Aliahna's Memory Shines at Public Memorial Service

By Peter Ambrose
By Maureen Mespell
By Scott Sarvay
By Rachel Martin
By Megan Trent

January 3, 2012 Updated Jan 6, 2012 at 12:19 AM EDT

FORT WAYNE, Ind. (Indiana’s NewsCenter) – Hundreds of people gathered to celebrate the life of 9-year-old Aliahna Lemmon at a public memorial service Thursday night.

It was an emotional night as people remembered the beauty of a little girl amidst the ugliness of her murder. A memorial service was held for 9-year old Aliahna Lemmon at the First Assembly of God Church on Washington Center Rd.

Indiana’s NewsCenter was not allowed to take cameras inside, but were able to attend the service. Inside, the atmosphere was very quiet and somber.

Little Aliahna died just three days before Christmas, Allen County police say, at the brutal hands of 39-year old Michael Plumadore. But at the service Thursday night, people were urged to look at it as a "celebration of Aliahna’s life.”

Kourtney Bryant says she attended the memorial because she was one of many who searched for Aliahna when she went missing. Bryant says she was there when police discovered Aliahna’s remains.

“I just thought that it would be good support for her and her family to show up here,” Bryant said.

As people walked in and found their seats, soft piano music played and slides of a smiling Aliahna were shown. There was a small memorial set-up in the front of the church with a photo of Aliahna, flowers, stuffed animals, and what looked like a framed T-shirt hat was signed by classmates or staff members from Holland Elementary School where Aliahna was a third grader.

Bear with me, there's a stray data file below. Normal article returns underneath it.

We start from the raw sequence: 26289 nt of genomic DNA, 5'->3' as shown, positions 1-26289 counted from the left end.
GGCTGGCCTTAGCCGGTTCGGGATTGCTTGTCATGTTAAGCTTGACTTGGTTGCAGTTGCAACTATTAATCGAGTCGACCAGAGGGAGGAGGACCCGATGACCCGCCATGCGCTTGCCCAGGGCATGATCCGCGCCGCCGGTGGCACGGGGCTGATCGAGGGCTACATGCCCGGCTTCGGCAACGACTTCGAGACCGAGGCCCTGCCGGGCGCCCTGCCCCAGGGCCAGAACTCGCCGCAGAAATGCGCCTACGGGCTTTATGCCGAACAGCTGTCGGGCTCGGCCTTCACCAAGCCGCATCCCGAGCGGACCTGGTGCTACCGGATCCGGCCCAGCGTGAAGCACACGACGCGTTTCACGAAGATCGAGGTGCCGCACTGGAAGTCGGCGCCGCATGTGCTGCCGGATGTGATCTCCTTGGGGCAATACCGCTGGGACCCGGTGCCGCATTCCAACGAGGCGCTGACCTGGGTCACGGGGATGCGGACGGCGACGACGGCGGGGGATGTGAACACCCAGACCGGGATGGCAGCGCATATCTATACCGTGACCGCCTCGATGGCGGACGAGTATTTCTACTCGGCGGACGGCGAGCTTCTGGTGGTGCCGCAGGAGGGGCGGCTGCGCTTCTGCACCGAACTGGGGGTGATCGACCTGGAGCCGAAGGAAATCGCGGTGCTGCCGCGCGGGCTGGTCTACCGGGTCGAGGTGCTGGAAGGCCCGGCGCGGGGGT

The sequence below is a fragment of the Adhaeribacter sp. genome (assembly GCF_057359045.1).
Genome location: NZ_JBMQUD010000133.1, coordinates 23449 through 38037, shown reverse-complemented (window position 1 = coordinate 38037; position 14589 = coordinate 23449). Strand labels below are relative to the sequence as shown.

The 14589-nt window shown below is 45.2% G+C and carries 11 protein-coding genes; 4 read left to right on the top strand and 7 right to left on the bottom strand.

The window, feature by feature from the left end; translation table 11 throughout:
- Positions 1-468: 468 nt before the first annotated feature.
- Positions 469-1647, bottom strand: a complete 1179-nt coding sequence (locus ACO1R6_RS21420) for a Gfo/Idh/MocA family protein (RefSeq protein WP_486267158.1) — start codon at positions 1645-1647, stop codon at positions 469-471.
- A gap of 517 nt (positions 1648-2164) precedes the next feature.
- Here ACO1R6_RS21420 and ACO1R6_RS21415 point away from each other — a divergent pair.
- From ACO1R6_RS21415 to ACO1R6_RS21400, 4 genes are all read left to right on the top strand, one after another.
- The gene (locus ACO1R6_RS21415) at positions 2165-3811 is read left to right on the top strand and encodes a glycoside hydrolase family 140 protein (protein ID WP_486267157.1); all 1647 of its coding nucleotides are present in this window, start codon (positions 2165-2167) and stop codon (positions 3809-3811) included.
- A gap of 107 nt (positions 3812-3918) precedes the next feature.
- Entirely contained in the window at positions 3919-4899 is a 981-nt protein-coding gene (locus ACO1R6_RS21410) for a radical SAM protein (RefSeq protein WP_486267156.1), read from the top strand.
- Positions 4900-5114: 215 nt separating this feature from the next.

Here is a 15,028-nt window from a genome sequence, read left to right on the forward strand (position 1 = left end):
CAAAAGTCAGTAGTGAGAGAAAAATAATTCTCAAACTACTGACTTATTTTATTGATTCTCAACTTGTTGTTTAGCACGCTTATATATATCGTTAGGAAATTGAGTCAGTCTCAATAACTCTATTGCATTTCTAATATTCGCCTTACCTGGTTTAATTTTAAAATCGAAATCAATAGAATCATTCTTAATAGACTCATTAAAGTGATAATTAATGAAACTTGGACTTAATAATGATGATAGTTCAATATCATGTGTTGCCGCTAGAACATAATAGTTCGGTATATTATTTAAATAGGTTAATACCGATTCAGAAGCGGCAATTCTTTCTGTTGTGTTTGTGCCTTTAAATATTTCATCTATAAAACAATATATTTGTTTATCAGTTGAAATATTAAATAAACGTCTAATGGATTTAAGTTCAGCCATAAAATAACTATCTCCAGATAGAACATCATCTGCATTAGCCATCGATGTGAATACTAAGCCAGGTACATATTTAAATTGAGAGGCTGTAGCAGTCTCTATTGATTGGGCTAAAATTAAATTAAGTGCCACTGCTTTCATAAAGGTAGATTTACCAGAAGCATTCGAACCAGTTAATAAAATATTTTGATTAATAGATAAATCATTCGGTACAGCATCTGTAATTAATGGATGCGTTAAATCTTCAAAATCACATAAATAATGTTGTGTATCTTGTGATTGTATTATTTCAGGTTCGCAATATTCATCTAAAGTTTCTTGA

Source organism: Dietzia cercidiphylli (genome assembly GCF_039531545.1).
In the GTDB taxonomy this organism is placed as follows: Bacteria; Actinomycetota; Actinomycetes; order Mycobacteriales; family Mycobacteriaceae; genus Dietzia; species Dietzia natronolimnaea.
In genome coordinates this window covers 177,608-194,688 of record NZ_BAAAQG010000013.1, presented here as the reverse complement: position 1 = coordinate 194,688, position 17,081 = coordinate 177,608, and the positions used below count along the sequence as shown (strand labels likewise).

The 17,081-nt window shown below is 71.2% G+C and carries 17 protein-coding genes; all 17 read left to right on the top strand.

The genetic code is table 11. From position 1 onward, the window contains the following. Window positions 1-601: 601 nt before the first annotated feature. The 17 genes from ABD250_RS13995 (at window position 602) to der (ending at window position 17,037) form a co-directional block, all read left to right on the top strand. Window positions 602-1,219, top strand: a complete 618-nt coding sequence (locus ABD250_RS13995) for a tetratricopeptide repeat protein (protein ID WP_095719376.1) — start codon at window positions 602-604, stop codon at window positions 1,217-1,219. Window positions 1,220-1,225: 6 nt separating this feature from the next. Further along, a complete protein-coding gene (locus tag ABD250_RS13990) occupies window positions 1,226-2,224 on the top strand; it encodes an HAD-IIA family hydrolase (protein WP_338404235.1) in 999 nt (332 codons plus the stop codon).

Many of the pictures on display included Aliahna's favorite things - Tinkerbell, unicorns, and family. Some were school pictures, and others were candid photos catching the young girl's true spirit. From all appearances, Aliahna appeared to be a happy, energetic child who will be dearly missed.

The processional began and ushers escorted Aliahna's family, including her mother, who was walking, and her father from Iowa to the front pews. Her mother’s cousin, Elisabeth Sepponen, read a poem called “Do Not Weep.”

Mike Haywood, Principal at Holland Elementary, spoke about a piece of artwork by Aliahna—an outlining of her left hand. Bryant says that part of the memorial brought tears to her eyes.

“It was hard knowing that she was such an out-going, energetic, positive little girl and that horrible thing happened to her,” Bryant said. “It really brought people together and I think it’s going to bring some kind of closure for a lot of little kids that she went to school with."

Inside her hand's outline was a smiling face - something Aliahna was known for. They eyes were stars. Haywood said it brought to memory Aliahna's big, bright eyes that many recall seemed soak in all the world had to offer. The tongue was a heart, which teachers said was fitting given her kind spirit and ability to forgive others.

The artwork will now become a part of a permanent memorial to Aliahna at Holland Elementary.

Haywood also spoke about Aliahna's loving, nurturing spirit towards her four siblings, especially her two younger sisters. He said Aliahna could often be seen wrapping her arms around both girls as they stood waiting for the bus.

Another moment that stood out was when Pastor Joe Hines, of Auburn Church of Christ, asked everyone in the congregation to hold hands and say the Lord’s Prayer. He says it symbolized a sense of community and that we're all a family in Fort Wayne and in God’s eyes. By the 400-500 people who attended the memorial service, it was obvious Aliahna's life touched many lives in the community.




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